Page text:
29 September 2006


It's one of those things that fascinates me: perfection. As does beauty.
We Westerners think they have something to do with stasis, a state
of solidity. But. but but but -- aren't they more about catching things
appearing or disappearing? about imperfection, mistakes, things that
may never come together again?

So much of the difficulty and drag of typical photo sites is that folks
think it's about pointing out the flaws. . . . and that kind of thinking
which equates no flaws with perfection.

So much of any art is about seeing how the flaws bring their own life
to what we make.

This is a deeply flawed photograph, but. but but but . . .


F said...


How well you do catch my thoughts Jeanne.

And you are right this is perfection.


F said...

"So much of any art is about seeing how the flaws bring their own life to what we make."

Couldn't agree with your more.

Sometimes the emphasis we put on flaws is truly oppressing. But: we can learn a lot from discussing our, and our work's, flaws. It's not either good nor bad to focus on flaws. It all depends on how we tackle this discussion.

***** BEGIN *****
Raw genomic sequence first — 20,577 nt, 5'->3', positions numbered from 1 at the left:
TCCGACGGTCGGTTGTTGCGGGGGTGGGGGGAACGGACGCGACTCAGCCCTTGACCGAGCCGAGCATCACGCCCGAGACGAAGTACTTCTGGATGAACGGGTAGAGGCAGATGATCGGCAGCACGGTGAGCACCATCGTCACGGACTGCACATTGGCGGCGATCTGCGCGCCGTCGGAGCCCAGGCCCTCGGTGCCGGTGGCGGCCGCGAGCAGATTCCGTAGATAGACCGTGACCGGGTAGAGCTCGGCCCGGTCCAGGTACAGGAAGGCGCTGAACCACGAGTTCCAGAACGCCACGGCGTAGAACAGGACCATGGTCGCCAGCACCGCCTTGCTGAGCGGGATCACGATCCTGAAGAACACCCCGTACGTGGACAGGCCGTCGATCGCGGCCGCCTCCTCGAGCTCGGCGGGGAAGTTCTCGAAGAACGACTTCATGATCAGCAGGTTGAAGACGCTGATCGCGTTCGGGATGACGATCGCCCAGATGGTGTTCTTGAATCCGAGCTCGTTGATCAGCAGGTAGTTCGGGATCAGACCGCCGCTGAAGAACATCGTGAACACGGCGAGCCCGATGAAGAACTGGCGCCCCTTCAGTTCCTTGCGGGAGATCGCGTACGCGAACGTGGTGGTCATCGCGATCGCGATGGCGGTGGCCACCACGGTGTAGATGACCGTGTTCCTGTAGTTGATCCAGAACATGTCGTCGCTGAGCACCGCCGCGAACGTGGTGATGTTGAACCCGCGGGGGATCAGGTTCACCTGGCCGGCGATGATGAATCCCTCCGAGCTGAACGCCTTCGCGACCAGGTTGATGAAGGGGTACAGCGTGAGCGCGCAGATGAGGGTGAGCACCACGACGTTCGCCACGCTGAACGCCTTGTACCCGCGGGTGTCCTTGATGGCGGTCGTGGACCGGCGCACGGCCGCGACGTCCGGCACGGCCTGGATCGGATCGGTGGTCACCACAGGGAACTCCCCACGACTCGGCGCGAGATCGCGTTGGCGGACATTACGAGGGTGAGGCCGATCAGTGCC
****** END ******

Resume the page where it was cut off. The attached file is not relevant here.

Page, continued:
I have always taken great inspiration from Samuel Beckett's words "Fail better". That was I am trying to do. To fail better.

J. S-g.

F said...

I think it is important not to worry to much about failure anyway. History is written by the winner, and who truly decides it is failure? If I set the goals high, I will never succeed, but have I failed then?

I think it is interesting to understand why things "work", when all the rules says it such have "failed", this is claiming "new territory", expanding and liberating.

F said...

but, but, but...
I love it.
And and interesting discussion
here, in words and pictures!

F said...

This is something I can relate to Jeanne! Your words so well fit together with the Budda figure in your image.
We often seek perfection, clingin to western linear thinking, as if it is measurable.
No embrase your flaws and invite them into your image, they can even bring about different perspective!
And that process in the end, can be perfection. But not measurably but as a virtue or should I say wisdom.